Charles Angelucci


Charles Angelucci

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Charles Angelucci is an Assistant Professor of Applied Economics at the MIT Sloan School of Management.

He was an Assistant Professor of Economics at Columbia Business School from 2015 to 2020, where he taught an MBA elective course on Competitive Strategy. Charles conducts research in Organizational Economics and Political Economy, with a particular interest in governance issues and news media markets.

Charles Angelucci completed his PhD at the Toulouse School of Economics.


"Is Journalistic Truth Dead? Measuring How Informed Voters Are about Political News."

Angelucci, Charles, and Andrea Prat, MIT Sloan Working Paper 6132-20. Cambridge, MA: MIT Sloan School of Management, April 2023. Online Appendix.

"Media Competition and News Diets."

Angelucci, Charles, Julia Cagé, and Michael Sinkinson, MIT Sloan Working Paper 6127-20. Cambridge, MA: MIT Sloan School of Management, March 2023. Vox. The Hill.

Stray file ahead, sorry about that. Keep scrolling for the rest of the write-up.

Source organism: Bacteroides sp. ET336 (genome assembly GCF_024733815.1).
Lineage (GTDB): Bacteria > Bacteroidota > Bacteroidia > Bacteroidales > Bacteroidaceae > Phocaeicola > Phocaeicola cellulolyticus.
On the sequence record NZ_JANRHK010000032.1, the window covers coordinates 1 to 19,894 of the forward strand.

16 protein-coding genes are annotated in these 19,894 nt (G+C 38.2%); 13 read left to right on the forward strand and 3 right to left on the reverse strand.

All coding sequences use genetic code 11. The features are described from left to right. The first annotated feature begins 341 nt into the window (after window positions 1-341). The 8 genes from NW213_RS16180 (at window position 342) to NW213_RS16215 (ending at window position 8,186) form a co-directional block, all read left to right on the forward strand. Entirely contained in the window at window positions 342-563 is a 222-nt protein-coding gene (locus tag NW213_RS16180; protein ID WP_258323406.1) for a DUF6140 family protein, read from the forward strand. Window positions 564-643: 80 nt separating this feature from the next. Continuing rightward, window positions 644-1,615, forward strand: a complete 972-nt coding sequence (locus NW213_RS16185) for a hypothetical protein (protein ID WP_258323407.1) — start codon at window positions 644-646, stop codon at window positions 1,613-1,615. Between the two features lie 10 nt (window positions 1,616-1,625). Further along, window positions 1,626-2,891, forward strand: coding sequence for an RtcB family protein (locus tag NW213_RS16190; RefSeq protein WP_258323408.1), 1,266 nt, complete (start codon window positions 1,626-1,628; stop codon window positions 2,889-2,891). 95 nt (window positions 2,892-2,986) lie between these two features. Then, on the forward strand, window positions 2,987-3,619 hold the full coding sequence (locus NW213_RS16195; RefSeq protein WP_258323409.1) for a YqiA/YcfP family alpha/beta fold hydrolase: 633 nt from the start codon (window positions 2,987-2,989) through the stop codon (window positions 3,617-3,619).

"How Merchant Towns Shaped Parliaments: From the Norman Conquest of England to the Great Reform Act."

Angelucci, Charles, Simone Meraglia, and Nico Voigtländer. American Economic Review Vol. 112, No. 10 (2022): 3441-87. Online Appendix. NBER.

"Petty Corruption and Citizen Reports."

Angelucci, Charles and Antonio Russo. International Economic Review Vol. 63, No. 2 (2022): 831-848.

"Knowledge Acquisition in a High-Stakes Environment: Evidence from the Covid-19 Pandemic."

Angelucci, Charles, Amit K. Khandelwal, Andrea Prat, and Ashley Swanson, MIT Sloan Working Paper 6518-21. Cambridge, MA: MIT Sloan School of Management, August 2021.

"Self-Reporting Schemes and Employee Wrongdoing."

Angelucci, Charles and Martijn A. Han (R&R at Journal of Industrial Economics), MIT Sloan Working Paper 6131-15. Cambridge, MA: MIT Sloan School of Management, May 2021.

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Decrease in local news can lead to voting for just one political party

When consuming less local news, voters are more likely to vote consistently for just one party—essentially using national news to inform local voting decisions, according to research from MIT Sloan.

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Measuring voters’ knowledge of political news

The findings have implications for the role that information inequality plays in shaping policy

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